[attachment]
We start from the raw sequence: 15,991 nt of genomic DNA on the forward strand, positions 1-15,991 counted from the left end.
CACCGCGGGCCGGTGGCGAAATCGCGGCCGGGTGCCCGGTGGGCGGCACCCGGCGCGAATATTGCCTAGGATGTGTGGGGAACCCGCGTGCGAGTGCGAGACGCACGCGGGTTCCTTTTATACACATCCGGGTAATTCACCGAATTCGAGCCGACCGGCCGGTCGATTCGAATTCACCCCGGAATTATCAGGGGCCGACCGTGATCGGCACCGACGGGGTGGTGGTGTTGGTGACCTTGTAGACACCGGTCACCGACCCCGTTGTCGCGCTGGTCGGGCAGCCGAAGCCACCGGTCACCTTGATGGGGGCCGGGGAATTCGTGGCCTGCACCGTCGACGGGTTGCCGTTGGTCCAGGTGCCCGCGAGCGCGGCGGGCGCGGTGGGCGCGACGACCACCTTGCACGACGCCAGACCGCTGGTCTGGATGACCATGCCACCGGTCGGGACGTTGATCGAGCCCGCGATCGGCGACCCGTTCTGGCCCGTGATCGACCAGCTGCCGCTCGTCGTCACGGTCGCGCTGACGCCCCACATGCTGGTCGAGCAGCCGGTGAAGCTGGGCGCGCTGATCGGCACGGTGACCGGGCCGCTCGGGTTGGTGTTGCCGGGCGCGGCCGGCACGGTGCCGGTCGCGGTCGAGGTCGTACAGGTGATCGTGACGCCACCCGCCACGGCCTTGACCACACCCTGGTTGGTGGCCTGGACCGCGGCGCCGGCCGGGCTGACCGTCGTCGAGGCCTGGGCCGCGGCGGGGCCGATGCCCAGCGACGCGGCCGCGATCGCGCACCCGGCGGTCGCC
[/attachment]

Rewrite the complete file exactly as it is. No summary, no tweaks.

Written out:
We start from the raw sequence: 15,991 nt of genomic DNA on the forward strand, positions 1-15,991 counted from the left end.
CACCGCGGGCCGGTGGCGAAATCGCGGCCGGGTGCCCGGTGGGCGGCACCCGGCGCGAATATTGCCTAGGATGTGTGGGGAACCCGCGTGCGAGTGCGAGACGCACGCGGGTTCCTTTTATACACATCCGGGTAATTCACCGAATTCGAGCCGACCGGCCGGTCGATTCGAATTCACCCCGGAATTATCAGGGGCCGACCGTGATCGGCACCGACGGGGTGGTGGTGTTGGTGACCTTGTAGACACCGGTCACCGACCCCGTTGTCGCGCTGGTCGGGCAGCCGAAGCCACCGGTCACCTTGATGGGGGCCGGGGAATTCGTGGCCTGCACCGTCGACGGGTTGCCGTTGGTCCAGGTGCCCGCGAGCGCGGCGGGCGCGGTGGGCGCGACGACCACCTTGCACGACGCCAGACCGCTGGTCTGGATGACCATGCCACCGGTCGGGACGTTGATCGAGCCCGCGATCGGCGACCCGTTCTGGCCCGTGATCGACCAGCTGCCGCTCGTCGTCACGGTCGCGCTGACGCCCCACATGCTGGTCGAGCAGCCGGTGAAGCTGGGCGCGCTGATCGGCACGGTGACCGGGCCGCTCGGGTTGGTGTTGCCGGGCGCGGCCGGCACGGTGCCGGTCGCGGTCGAGGTCGTACAGGTGATCGTGACGCCACCCGCCACGGCCTTGACCACACCCTGGTTGGTGGCCTGGACCGCGGCGCCGGCCGGGCTGACCGTCGTCGAGGCCTGGGCCGCGGCGGGGCCGATGCCCAGCGACGCGGCCGCGATCGCGCACCCGGCGGTCGCC